My name is Jenna Winebrenner and I am a junior on the Notre Dame women’s soccer team. On September 20th, 2018 we were playing at Louisville in our first away game of the weekend . Midway through the first half Louisville had a break away. I was playing center back as the ball was sent forward to the runner. As the ball came near, I slid to redirect the pass, hoping to slow down the runner and allow my teammates to get into position. As I slid, I extended my leg out, barely getting a toe on the ball. It didn’t redirect as far away as I was wanting. As the forward circled around to regain possession I quickly began to get up. While attempting to get up, my body continued moving forward faster than I could control. I struggled to make it up in an athletic fashion. As I went to push my body up, my left elbow bent in the opposite direction sending excruciating pain throughout my arm. I was able to get up and finish the play with my teammates helping to clear the ball out of our 18 yard box, when the play was over I sat on the ground, knowing something was wrong. Initially, they thought I had only hyperextended my elbow, maybe straining some ligaments. I played the rest of the game and the next road game with my arm taped in a straight arm position. When we returned home I had an ultrasound done on my elbow, determining my UCL was completely torn, the classic Tommy John injury. Because I am not a throwing athlete, the trainers and I decided against surgery and decided to allow the ligament to heal on its own. The rest of the season I was put in a brace to immobilize and protect my elbow.
After winter break we came back to spring training and that’s where the real problems began. The pain in my elbow had escalated and I lost feeling in my left hand during practices and games, especially my ring and pinky fingers. I was in rehab everyday before practice and back after practice complaining about the pain I was experiencing. I was then sent to for an EMG which tests the nerves in my arm and it was determined there was damage and impingement to the Ulnar nerve. The healing of the UCL ligament caused the scar tissue to impinge the nerve, causing all of the pain and numbness.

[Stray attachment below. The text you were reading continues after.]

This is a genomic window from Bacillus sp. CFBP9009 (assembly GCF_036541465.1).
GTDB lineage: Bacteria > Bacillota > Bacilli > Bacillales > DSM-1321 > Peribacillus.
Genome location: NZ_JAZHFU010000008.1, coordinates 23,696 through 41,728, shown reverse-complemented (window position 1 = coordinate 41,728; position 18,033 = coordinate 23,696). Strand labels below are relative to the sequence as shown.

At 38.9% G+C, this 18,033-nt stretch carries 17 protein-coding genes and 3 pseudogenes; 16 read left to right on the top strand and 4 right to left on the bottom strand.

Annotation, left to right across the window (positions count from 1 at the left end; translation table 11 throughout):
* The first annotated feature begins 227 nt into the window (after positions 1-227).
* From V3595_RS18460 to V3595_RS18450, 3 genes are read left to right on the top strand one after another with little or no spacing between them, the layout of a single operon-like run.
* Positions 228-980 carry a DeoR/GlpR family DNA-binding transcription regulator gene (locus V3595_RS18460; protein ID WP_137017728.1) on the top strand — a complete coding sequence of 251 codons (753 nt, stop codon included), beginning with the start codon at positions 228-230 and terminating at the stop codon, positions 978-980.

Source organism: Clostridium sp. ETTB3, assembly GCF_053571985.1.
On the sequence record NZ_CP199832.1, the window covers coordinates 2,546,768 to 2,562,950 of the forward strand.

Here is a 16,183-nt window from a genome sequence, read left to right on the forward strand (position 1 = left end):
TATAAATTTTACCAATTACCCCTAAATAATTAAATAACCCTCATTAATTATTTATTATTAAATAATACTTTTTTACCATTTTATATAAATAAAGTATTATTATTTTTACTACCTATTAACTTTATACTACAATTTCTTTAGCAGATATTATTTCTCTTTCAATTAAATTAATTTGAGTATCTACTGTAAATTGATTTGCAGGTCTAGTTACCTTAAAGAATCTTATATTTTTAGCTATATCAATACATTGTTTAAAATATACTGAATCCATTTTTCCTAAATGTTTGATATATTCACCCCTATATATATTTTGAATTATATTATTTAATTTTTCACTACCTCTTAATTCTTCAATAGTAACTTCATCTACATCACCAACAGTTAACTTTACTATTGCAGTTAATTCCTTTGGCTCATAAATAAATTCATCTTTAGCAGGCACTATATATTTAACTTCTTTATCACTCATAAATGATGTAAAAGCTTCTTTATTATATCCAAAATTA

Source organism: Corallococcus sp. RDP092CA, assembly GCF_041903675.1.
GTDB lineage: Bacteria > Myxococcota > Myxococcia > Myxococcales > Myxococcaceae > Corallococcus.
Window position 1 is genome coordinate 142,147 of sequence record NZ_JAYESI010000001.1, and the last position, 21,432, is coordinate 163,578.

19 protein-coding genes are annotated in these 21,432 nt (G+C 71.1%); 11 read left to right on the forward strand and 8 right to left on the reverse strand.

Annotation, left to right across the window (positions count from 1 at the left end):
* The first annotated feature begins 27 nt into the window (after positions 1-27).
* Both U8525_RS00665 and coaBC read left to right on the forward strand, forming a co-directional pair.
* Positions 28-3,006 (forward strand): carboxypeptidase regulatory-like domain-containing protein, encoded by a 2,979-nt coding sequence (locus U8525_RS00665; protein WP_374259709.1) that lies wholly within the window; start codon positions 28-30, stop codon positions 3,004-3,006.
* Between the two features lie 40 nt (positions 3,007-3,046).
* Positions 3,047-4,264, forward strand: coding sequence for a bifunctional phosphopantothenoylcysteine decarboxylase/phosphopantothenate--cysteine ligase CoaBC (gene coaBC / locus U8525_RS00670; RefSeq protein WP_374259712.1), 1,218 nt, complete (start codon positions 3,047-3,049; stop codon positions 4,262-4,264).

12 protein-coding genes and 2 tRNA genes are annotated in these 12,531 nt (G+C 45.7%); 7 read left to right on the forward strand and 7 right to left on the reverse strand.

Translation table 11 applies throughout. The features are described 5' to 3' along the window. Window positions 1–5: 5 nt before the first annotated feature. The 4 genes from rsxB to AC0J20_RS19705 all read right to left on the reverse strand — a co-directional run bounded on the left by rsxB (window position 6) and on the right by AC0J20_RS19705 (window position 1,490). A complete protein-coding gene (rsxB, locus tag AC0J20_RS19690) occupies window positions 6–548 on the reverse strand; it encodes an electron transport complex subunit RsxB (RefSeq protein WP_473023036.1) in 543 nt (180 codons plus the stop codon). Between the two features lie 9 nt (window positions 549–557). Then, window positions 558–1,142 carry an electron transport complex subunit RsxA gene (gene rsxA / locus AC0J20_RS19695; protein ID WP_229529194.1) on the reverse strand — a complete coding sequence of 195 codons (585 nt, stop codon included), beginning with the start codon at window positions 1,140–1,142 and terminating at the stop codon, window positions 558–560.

I had surgery in April going into Easter break. The doctor performed a nerve release and transposition, moving my ulnar nerve from one tunnel to another in hopes of relieving the pain and numbness. I have been recovering and doing physical therapy for a little over two months now and hope to be playing at full capacity with no brace in the fall.
As a division 1 athlete, this was my first major injury and first ever surgery. The pain that I went through taught me a lot of things, but most importantly it showed me the support system that surrounds me. I could not have played the rest of the year without the people who surrounded me. My teammates, coaches and staff were crucial in guiding me through this unfamiliar time and reassuring me it would be okay. I will be forever grateful for the people around me that have and continue to support me through my highs and lows.